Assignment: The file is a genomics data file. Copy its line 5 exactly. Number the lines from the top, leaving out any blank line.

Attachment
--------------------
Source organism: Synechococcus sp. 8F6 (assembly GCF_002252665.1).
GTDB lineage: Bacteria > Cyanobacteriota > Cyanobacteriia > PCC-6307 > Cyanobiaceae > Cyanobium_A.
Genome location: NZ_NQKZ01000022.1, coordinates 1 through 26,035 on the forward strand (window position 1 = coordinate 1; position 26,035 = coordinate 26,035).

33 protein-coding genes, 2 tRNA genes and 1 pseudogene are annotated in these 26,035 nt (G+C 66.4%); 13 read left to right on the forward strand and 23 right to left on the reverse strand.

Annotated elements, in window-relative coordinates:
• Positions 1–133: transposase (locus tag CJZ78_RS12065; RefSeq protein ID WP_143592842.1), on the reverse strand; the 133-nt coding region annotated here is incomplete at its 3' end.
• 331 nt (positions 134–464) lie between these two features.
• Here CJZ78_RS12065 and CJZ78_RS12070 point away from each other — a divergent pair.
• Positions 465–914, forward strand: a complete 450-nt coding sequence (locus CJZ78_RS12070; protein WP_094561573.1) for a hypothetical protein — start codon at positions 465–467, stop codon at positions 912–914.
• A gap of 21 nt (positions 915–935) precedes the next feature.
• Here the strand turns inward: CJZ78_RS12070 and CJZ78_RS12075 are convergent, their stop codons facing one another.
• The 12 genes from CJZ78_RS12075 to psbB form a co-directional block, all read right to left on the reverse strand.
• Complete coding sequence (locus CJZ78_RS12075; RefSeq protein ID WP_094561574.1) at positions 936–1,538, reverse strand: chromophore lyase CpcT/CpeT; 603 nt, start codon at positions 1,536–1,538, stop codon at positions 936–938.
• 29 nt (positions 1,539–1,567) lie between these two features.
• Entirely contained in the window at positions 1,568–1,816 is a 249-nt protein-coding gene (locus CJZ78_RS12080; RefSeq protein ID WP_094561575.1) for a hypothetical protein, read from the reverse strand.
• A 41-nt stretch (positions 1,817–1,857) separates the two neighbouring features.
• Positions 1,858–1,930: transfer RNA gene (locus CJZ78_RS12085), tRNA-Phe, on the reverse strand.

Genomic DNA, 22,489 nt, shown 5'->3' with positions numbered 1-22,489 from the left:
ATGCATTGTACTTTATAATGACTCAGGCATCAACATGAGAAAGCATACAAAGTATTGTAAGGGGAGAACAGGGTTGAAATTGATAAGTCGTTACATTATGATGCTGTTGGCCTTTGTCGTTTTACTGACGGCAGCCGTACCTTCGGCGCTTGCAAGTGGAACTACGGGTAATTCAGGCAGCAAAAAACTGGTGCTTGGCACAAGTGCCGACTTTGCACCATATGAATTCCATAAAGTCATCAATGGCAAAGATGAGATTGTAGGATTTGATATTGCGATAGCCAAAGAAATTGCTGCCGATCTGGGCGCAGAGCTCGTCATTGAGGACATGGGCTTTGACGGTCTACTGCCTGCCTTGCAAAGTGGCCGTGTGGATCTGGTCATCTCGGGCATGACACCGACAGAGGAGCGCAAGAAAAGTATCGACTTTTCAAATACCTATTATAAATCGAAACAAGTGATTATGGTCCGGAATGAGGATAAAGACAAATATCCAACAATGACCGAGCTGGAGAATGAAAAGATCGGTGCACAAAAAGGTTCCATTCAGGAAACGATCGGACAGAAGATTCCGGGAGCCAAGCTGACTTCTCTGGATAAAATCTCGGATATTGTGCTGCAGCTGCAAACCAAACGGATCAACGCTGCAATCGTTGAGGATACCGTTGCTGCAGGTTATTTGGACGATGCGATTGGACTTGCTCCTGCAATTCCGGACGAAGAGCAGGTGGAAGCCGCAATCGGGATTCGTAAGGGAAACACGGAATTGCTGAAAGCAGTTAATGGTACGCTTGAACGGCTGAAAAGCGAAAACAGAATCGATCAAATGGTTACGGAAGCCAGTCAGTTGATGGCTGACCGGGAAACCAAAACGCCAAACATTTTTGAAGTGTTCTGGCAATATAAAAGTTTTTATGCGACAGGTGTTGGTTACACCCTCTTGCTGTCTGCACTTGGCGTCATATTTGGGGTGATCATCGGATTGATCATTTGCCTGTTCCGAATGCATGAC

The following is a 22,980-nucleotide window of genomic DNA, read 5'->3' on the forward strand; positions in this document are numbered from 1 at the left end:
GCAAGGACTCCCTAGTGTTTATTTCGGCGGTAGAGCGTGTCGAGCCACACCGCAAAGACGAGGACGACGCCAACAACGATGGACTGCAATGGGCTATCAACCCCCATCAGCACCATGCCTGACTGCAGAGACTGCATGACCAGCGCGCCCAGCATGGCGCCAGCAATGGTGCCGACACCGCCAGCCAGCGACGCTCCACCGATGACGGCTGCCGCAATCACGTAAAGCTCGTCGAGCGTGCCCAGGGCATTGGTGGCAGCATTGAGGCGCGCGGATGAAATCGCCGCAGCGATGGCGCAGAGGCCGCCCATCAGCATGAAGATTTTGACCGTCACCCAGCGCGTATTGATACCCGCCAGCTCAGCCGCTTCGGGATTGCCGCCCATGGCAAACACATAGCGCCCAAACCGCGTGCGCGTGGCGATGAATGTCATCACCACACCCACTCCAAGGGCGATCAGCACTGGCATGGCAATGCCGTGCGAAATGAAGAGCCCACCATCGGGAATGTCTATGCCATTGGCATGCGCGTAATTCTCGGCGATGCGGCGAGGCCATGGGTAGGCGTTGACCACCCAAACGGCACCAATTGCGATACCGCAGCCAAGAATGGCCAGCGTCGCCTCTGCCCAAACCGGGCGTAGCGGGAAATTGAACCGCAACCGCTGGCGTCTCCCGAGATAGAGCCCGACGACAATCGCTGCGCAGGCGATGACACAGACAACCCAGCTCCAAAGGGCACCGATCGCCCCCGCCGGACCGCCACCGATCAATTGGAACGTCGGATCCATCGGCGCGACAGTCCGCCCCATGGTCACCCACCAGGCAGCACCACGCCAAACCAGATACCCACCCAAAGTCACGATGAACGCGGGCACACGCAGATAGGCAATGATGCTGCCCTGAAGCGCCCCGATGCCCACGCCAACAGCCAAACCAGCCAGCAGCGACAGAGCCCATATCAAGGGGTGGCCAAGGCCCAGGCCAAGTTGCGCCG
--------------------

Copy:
Annotated elements, in window-relative coordinates: